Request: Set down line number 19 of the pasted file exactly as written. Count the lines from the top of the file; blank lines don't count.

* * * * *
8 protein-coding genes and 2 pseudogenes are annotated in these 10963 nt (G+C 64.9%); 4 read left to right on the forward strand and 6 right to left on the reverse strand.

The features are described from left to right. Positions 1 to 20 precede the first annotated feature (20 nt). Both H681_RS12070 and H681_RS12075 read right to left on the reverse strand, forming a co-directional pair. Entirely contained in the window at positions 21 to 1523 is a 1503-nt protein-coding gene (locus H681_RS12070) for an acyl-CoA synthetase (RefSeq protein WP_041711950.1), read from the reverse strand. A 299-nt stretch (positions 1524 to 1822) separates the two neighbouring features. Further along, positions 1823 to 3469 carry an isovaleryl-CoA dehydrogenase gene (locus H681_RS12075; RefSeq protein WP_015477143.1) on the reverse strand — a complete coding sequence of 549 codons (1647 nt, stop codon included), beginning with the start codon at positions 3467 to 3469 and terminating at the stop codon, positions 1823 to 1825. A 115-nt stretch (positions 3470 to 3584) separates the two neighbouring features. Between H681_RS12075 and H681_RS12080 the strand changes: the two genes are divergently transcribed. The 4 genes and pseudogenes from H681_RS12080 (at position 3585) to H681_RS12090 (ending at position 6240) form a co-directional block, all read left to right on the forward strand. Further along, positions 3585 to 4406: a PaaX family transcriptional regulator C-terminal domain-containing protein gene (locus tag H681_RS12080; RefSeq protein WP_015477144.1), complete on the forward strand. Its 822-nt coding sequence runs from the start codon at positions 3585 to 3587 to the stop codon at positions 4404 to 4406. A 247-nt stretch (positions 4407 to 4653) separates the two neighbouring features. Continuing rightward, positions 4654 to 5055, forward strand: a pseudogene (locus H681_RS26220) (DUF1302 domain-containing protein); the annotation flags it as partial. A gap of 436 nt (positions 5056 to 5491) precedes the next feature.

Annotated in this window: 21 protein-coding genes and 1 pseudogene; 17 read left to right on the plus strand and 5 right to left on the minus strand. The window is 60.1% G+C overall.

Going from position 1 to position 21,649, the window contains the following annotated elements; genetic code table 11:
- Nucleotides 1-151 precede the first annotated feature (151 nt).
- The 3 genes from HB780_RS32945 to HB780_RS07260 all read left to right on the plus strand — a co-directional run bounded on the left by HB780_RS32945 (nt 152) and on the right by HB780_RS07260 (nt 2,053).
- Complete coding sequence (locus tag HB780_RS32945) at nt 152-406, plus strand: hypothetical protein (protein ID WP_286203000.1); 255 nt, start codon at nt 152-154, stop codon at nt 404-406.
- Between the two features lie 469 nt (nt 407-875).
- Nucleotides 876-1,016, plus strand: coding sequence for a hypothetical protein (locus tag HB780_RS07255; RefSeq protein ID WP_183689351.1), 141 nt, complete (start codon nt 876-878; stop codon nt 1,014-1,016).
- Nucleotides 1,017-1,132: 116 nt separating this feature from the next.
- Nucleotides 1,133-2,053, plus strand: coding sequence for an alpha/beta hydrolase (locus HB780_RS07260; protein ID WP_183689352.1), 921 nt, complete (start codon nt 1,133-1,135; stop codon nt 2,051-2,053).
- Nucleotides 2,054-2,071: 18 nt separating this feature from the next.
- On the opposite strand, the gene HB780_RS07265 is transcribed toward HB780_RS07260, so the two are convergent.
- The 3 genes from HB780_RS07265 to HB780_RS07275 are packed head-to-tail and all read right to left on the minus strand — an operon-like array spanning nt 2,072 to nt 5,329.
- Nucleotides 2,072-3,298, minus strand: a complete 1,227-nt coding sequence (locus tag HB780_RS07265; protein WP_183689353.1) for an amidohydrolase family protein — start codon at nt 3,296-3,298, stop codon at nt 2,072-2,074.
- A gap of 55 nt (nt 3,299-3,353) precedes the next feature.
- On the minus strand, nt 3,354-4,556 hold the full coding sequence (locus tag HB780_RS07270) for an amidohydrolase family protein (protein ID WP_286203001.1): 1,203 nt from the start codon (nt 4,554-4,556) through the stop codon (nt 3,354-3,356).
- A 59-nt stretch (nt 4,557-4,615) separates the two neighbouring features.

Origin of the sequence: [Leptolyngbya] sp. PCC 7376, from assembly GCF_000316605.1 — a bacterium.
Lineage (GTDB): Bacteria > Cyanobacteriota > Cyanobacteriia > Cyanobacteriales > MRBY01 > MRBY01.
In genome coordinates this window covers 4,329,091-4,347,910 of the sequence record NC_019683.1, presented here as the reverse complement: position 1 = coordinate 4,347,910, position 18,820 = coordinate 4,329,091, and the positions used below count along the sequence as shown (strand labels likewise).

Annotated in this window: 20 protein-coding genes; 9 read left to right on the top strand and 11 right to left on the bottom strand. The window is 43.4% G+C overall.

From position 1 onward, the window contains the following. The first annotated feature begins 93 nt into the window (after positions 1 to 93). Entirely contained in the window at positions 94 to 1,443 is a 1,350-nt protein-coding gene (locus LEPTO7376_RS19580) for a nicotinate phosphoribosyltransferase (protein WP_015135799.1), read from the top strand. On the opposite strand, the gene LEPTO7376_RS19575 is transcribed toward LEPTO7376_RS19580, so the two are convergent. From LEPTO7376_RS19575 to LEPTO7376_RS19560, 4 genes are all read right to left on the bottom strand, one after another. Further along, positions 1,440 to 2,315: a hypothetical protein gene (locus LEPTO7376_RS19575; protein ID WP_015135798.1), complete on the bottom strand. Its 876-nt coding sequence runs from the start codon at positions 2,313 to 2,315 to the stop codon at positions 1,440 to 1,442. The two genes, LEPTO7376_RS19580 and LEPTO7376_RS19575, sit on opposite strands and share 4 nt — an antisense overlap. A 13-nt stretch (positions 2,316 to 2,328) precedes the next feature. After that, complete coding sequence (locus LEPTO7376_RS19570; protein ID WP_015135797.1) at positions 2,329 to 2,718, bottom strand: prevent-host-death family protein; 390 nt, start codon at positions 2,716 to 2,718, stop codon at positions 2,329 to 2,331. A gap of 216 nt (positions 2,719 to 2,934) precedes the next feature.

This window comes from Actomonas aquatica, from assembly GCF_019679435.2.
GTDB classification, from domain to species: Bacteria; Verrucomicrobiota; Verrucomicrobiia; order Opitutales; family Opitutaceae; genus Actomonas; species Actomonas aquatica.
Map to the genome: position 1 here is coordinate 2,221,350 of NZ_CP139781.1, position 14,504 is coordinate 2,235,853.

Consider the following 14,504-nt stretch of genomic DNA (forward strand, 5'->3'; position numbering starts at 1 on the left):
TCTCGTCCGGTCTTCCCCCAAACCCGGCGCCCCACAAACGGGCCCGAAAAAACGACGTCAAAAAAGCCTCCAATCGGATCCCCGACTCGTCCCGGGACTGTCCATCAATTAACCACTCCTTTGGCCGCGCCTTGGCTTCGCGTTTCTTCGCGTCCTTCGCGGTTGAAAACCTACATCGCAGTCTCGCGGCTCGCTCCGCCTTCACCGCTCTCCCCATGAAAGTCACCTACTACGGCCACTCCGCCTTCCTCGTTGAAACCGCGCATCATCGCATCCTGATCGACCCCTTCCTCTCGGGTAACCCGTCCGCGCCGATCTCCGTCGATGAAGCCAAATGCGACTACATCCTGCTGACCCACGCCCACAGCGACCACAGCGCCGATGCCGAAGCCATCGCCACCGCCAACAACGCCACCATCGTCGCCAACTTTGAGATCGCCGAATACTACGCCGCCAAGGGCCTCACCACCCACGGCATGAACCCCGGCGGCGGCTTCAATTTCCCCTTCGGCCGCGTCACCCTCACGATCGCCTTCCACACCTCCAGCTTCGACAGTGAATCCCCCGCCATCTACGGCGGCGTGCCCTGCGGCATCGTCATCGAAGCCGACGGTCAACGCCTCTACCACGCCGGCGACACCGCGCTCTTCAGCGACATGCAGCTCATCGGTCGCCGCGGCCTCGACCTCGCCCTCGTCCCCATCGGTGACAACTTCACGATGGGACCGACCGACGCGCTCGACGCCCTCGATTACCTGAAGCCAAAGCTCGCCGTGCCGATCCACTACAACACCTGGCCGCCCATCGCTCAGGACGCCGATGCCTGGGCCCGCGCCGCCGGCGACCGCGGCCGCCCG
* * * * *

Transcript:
Origin of the sequence: [Leptolyngbya] sp. PCC 7376, from assembly GCF_000316605.1 — a bacterium.